Although Florida's fall was by far the biggest, the housing collapse has also humbled high fliers in other states as well. Last year's No. 1 among the large metros, Las Vegas, dropped seven places while No. 2, Phoenix, dropped 12; the other big Arizona city, Tucson, No. 12 last year among the midsize category, fell 34 places. Midsize Reno, No. 8 last year and previously No. 1, dropped 21 places.
Outside Florida, the sharpest pain was felt in California. Property-driven economies in Oakland, Santa Ana-Anaheim, Sacramento, and Riverside-San Bernardino all dropped by around 20 places or more. The big enchilada, Los Angeles, fell another eight places from its already mediocre 48th ranking last year. Almost every city below LA on the list is either a Rustbelt disaster or a perennially underperforming Northeastern big city.
If this trend continues to play out, California's problems could be worse than those in Florida. When the bubble corrects, Florida still can boast relatively low costs, no income taxes, and a favorable business climate in addition to warm weather. By contrast, California's land use laws, high taxes, and massive $20 billion state deficit don't bode well for the future of the state, suggests Bill Watkins, executive director of the University of California at Santa Barbara's Economic Forecast Project. "There's a lot of uncertainty," he says. "If you are expanding or starting a business, there's not a lot of reason now to come to California."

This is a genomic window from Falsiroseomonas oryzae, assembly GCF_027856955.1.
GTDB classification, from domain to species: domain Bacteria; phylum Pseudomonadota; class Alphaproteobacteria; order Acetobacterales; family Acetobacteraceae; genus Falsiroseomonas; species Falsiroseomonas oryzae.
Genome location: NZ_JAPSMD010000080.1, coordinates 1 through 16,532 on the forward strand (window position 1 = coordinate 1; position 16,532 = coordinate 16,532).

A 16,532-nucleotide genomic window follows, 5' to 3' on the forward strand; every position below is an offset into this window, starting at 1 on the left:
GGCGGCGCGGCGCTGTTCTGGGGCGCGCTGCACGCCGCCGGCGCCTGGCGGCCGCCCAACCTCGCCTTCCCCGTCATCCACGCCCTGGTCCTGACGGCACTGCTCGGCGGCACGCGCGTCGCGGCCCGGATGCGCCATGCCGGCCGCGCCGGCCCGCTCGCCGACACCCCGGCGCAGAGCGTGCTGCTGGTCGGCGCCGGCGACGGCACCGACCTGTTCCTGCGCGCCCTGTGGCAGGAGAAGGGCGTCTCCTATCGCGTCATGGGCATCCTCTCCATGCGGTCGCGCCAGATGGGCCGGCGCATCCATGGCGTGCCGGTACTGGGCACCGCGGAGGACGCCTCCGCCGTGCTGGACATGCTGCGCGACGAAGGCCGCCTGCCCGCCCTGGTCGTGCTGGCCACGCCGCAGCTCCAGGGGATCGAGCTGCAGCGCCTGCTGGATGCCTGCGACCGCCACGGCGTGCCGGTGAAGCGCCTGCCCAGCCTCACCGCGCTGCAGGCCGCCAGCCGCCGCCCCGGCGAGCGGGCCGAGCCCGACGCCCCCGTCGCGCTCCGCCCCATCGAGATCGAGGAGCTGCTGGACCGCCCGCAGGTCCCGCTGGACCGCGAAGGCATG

While California is struggling, says Los Angeles-based architect David Hidalgo, Texas is thriving. Hidalgo just completed a large Latino-themed shopping center in Ft. Worth and sees more of his business coming from the Lone Star State. "That's where the opportunities are," he says. "Its costs, regulation, and infrastructure drive you to Texas."